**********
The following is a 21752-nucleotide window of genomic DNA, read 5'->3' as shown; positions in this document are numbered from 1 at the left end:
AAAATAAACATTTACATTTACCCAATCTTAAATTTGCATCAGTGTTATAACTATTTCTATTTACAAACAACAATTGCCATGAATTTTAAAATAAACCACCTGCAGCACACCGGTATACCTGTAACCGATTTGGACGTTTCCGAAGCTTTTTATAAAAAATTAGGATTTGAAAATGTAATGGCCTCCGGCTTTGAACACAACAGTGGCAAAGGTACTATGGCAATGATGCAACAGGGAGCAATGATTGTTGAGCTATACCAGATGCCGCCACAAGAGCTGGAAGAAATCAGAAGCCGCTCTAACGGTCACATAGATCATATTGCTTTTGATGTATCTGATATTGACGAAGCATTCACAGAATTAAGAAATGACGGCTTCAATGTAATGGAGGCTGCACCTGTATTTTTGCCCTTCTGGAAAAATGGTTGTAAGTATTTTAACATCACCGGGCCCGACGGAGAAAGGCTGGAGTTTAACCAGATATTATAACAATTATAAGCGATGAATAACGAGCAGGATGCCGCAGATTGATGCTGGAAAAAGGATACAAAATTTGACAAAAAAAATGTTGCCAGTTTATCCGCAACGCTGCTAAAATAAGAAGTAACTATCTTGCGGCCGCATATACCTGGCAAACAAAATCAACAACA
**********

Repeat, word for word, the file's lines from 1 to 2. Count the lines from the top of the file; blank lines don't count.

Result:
The following is a 21752-nucleotide window of genomic DNA, read 5'->3' as shown; positions in this document are numbered from 1 at the left end:
AAAATAAACATTTACATTTACCCAATCTTAAATTTGCATCAGTGTTATAACTATTTCTATTTACAAACAACAATTGCCATGAATTTTAAAATAAACCACCTGCAGCACACCGGTATACCTGTAACCGATTTGGACGTTTCCGAAGCTTTTTATAAAAAATTAGGATTTGAAAATGTAATGGCCTCCGGCTTTGAACACAACAGTGGCAAAGGTACTATGGCAATGATGCAACAGGGAGCAATGATTGTTGAGCTATACCAGATGCCGCCACAAGAGCTGGAAGAAATCAGAAGCCGCTCTAACGGTCACATAGATCATATTGCTTTTGATGTATCTGATATTGACGAAGCATTCACAGAATTAAGAAATGACGGCTTCAATGTAATGGAGGCTGCACCTGTATTTTTGCCCTTCTGGAAAAATGGTTGTAAGTATTTTAACATCACCGGGCCCGACGGAGAAAGGCTGGAGTTTAACCAGATATTATAACAATTATAAGCGATGAATAACGAGCAGGATGCCGCAGATTGATGCTGGAAAAAGGATACAAAATTTGACAAAAAAAATGTTGCCAGTTTATCCGCAACGCTGCTAAAATAAGAAGTAACTATCTTGCGGCCGCATATACCTGGCAAACAAAATCAACAACA